What is Chapter 13 bankruptcy?
Prior to the bankruptcy code changes in 2005, Chapter 13 bankruptcy was one of the lesser-known chapters of bankruptcy filing. When people thought of bankruptcy, they typically thought of Chapter 7 bankruptcy. After the changes to the bankruptcy code in 2005 many debtors were pushed into Chapter 13 because of making too much money. With the changes to the code came the admission of a means test for filing bankruptcy. To qualify to file for Chapter 7 bankruptcy a debtor is required to pass a means test which takes their average household income and compares it with the median income for their state. Some individuals that made too much money would be forced into Chapter 13 bankruptcy.
In a Chapter 13 bankruptcy, the debtor and their bankruptcy attorney are required to come up with a feasible repayment plan that will last 3 to 5 years. The debts are paid by priority with secured on top and the unsecured debts like credit cards and medical bills are paid with whatever’s left over. At the end of the Chapter 13 plan the leftover balance on all unsecured debts is discharged in bankruptcy. A Chapter 13 bankruptcy is very flexible because the court understands that a lot can happen during the 3 to 5 year payment plan. This is a huge benefit for the debtor filing for bankruptcy, because it allows them to contact their bankruptcy attorney to make changes to the plan as their financial life changes.
Where Chapter 13 bankruptcy really made a name for itself was after the real estate market meltdown that began in late 2007. Many individuals that found themselves upside down on their home needed to file for bankruptcy to protect their home. Some of them did not qualify to file Chapter 7 bankruptcy and decided to file Chapter 13 in an attempt to keep the family home. This is where Chapter 13 bankruptcy really shows its muscle, in protecting real estate. As the real estate market continues to slide down the slope, many debtors are finding themselves upside down and some even have seconds and thirds against their home. When a debtor files Chapter 13, they can have their bankruptcy attorney file a motion to strip the lien off of the second and third trust deed if it is no longer secured by the value of the property. After the bankruptcy attorney does this, the debts will be considered unsecured and can be discharged in the bankruptcy filing. In today’s real estate market this is becoming an everyday occurrence. The power of filing bankruptcy under Chapter 13 shows itself when it comes to protecting real estate.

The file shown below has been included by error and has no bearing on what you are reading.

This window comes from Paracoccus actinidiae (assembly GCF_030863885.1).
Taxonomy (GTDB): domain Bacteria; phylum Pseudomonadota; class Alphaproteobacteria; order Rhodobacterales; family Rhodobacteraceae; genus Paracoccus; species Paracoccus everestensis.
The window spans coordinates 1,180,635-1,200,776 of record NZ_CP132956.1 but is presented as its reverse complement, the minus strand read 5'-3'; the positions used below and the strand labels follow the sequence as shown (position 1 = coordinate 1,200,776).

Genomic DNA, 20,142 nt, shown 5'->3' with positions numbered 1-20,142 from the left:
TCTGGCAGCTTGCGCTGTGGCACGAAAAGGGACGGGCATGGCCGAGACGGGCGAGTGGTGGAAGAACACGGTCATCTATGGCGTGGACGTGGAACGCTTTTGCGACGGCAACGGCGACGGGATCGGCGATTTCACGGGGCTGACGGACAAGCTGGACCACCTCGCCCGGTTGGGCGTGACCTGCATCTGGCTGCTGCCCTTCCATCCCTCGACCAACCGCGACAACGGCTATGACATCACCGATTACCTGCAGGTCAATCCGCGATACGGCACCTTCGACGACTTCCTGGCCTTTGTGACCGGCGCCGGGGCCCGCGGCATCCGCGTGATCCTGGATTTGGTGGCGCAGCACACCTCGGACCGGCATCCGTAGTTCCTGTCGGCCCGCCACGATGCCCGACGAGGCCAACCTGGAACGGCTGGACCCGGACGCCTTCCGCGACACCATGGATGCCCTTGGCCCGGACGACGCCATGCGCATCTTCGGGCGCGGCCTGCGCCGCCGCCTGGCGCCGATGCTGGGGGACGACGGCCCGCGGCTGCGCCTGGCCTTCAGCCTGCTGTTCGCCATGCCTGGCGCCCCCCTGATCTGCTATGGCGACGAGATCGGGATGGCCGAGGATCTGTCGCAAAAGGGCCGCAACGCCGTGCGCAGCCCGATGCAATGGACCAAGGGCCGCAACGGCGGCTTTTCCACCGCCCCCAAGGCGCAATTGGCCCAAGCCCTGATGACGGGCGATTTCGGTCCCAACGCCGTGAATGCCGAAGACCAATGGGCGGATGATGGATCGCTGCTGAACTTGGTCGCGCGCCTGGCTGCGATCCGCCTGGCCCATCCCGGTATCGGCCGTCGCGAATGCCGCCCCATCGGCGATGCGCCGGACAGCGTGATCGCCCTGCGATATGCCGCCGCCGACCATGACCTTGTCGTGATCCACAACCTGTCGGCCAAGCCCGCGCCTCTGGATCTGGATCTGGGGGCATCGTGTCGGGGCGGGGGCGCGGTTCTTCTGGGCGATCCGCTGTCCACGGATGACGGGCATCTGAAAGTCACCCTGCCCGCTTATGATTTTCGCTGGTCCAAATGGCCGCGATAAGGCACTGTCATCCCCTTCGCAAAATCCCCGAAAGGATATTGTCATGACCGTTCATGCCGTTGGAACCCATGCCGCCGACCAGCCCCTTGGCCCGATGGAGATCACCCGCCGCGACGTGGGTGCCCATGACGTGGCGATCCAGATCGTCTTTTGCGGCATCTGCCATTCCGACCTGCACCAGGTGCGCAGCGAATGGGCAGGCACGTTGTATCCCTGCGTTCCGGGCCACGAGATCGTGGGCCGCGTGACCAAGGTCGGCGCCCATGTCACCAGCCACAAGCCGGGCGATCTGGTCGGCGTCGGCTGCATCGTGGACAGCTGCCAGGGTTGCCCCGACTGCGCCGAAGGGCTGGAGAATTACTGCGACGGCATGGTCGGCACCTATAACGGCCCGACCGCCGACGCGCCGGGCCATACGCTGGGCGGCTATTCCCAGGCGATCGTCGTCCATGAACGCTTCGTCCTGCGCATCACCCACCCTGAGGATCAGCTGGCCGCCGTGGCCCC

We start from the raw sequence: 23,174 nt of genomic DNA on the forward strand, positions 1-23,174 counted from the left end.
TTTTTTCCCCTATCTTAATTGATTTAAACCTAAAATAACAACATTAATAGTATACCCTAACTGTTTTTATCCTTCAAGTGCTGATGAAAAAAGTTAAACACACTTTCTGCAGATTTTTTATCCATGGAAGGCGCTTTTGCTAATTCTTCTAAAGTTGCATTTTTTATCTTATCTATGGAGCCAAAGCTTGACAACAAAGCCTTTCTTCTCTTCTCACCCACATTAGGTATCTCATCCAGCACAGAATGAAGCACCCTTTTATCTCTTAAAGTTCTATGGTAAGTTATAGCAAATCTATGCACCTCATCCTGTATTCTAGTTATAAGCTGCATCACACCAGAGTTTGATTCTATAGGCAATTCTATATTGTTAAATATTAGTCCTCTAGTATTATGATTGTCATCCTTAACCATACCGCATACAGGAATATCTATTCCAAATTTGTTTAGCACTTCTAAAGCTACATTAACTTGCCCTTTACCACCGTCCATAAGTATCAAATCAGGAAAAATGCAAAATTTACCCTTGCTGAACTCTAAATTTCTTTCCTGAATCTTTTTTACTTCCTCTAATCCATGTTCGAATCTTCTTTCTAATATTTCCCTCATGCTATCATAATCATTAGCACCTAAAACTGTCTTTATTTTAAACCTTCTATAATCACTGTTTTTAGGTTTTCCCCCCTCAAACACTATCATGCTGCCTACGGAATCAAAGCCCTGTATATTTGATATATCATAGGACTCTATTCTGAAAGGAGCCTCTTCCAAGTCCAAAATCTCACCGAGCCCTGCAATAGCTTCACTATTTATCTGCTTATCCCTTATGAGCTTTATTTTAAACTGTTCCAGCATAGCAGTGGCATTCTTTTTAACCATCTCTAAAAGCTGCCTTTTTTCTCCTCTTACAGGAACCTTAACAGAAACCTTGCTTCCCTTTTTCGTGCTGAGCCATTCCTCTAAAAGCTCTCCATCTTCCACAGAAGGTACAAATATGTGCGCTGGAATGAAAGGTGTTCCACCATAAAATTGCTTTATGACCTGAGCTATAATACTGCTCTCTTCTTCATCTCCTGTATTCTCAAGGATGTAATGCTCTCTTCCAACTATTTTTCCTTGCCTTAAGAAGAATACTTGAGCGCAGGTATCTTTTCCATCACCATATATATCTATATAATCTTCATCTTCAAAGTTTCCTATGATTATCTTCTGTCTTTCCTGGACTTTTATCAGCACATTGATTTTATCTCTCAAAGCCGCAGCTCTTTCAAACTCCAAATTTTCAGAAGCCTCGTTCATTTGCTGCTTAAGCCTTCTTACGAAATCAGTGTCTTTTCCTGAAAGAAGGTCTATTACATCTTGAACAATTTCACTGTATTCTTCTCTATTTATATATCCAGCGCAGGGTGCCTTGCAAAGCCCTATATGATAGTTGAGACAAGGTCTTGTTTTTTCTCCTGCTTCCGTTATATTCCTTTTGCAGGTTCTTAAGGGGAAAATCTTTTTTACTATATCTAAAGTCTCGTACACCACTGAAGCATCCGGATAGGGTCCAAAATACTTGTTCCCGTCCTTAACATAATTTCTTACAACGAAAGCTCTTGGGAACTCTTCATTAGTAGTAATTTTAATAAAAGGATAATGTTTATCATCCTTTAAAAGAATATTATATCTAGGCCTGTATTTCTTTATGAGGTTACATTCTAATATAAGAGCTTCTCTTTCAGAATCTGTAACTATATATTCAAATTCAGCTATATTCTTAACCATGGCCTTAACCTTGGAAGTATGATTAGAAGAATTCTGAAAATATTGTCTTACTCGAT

Getting answers to those tough bankruptcy questions needs to be thought of before you make a decision when it comes to your financial problems. Finding the answers to help you understand your situation more clearly can help you make an informed decision about filing bankruptcy. Take a minute to call or fill out the form to have a FREE NO OBLIGATION CONSULTATION with a bankruptcy attorney in your area.